Tuesday, December 20, 2011

Small success for Stop Burning Our Trees campaign against power station subsid


Small success for Stop Burning Our Trees campaign against power station subsidy

A month long campaign Stop Burning Our Trees has had a small success in attempting to make the UK Government change its policy of subsidising the burning of Britain's home grown trees in large scale power stations. The group believe such an action puts in jeopardy domestic wood processing, will drive up carbon emissions, and push up the cost of everyday wood-based products.

Stop Burning Our Wood CampaignThe Stop Burning Our Trees campaign has welcomed the Committee on Climate Change's key recommendation this month that "the use of woody biomass in construction (rather than energy use) should be given a high priority". The report also recommends subsidies should be removed from new large scale wood fired electricity plants.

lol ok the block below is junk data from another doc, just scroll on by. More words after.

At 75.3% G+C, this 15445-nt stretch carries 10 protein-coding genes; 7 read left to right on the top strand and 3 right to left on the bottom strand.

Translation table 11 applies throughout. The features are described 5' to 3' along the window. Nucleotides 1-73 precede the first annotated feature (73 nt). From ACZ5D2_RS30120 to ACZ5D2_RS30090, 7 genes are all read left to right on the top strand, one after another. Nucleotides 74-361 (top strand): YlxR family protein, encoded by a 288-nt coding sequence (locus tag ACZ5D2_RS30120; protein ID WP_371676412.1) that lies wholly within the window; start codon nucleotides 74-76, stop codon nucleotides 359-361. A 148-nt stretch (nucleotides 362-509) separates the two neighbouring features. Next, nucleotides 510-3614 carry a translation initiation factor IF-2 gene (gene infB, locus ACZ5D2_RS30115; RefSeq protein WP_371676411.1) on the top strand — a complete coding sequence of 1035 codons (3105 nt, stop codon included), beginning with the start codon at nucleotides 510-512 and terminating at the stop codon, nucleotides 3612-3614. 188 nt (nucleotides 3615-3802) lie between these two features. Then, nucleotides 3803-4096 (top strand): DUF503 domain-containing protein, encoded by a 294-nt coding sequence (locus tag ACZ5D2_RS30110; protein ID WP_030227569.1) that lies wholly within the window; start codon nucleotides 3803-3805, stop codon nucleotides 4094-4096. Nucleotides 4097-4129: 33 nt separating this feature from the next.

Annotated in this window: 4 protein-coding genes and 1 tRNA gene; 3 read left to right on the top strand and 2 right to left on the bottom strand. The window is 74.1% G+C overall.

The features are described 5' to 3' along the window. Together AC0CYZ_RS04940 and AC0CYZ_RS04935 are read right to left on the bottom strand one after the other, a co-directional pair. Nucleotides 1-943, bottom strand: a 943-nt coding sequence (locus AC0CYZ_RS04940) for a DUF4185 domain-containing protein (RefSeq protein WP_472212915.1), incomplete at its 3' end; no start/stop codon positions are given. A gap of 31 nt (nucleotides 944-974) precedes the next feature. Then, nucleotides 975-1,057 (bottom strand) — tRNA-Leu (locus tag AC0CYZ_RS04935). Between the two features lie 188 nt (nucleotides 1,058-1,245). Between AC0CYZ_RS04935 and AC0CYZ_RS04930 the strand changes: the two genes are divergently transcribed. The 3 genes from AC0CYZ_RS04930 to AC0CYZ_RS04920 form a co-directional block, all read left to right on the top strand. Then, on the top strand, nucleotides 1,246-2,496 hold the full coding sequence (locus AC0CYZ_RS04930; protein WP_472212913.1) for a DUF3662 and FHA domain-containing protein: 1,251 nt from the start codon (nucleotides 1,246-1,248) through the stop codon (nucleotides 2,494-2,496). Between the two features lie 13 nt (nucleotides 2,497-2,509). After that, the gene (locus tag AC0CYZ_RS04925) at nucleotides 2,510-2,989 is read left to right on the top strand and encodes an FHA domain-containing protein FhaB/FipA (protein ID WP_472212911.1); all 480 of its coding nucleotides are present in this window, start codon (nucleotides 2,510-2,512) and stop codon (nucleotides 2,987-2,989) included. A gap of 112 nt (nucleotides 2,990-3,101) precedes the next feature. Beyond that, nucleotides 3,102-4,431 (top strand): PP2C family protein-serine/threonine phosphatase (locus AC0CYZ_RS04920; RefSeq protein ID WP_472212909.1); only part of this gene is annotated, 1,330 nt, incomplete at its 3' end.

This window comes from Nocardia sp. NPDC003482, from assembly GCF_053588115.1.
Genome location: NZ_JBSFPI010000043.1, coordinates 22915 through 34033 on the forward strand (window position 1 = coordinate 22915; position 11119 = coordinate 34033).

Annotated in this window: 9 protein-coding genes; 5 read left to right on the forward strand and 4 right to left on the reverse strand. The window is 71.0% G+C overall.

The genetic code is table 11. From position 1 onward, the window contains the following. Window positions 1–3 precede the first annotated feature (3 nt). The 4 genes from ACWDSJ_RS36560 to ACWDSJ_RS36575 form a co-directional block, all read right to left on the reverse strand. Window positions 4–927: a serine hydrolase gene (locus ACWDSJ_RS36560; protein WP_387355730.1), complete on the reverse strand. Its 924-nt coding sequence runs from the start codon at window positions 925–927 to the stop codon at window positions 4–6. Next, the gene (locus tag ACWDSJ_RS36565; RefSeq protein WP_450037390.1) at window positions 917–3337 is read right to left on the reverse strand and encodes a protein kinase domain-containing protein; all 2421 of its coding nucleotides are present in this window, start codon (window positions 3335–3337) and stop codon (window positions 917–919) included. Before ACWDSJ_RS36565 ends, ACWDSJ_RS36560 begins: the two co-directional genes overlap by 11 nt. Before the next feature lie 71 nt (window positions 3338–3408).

The Stop Buring Our Wood campaign is also pleased that an MP has ignited the debate on subsidies for burning trees by calling on the government to protect jobs and the environment by reassessing the role of wood in the UK's energy plans.

The Rt Hon Anne McGuire MP, the Member of Parliament for Stirling in Scotland, spoke out on the level of subsidies available to energy companies for burning wood in biomass power stations recently at Westminster, and asked Minister of State for the Department of Energy and Climate Change Charles Hendry to take on board the plight of industries affected by the issue.

The wood panel industry provides vital employment in rural communities and is the biggest recycler of wood in the country. The Norbord plant in Anne's Stirling constituency alone provides 250 jobs, without considering those employed at other points along the supply chain.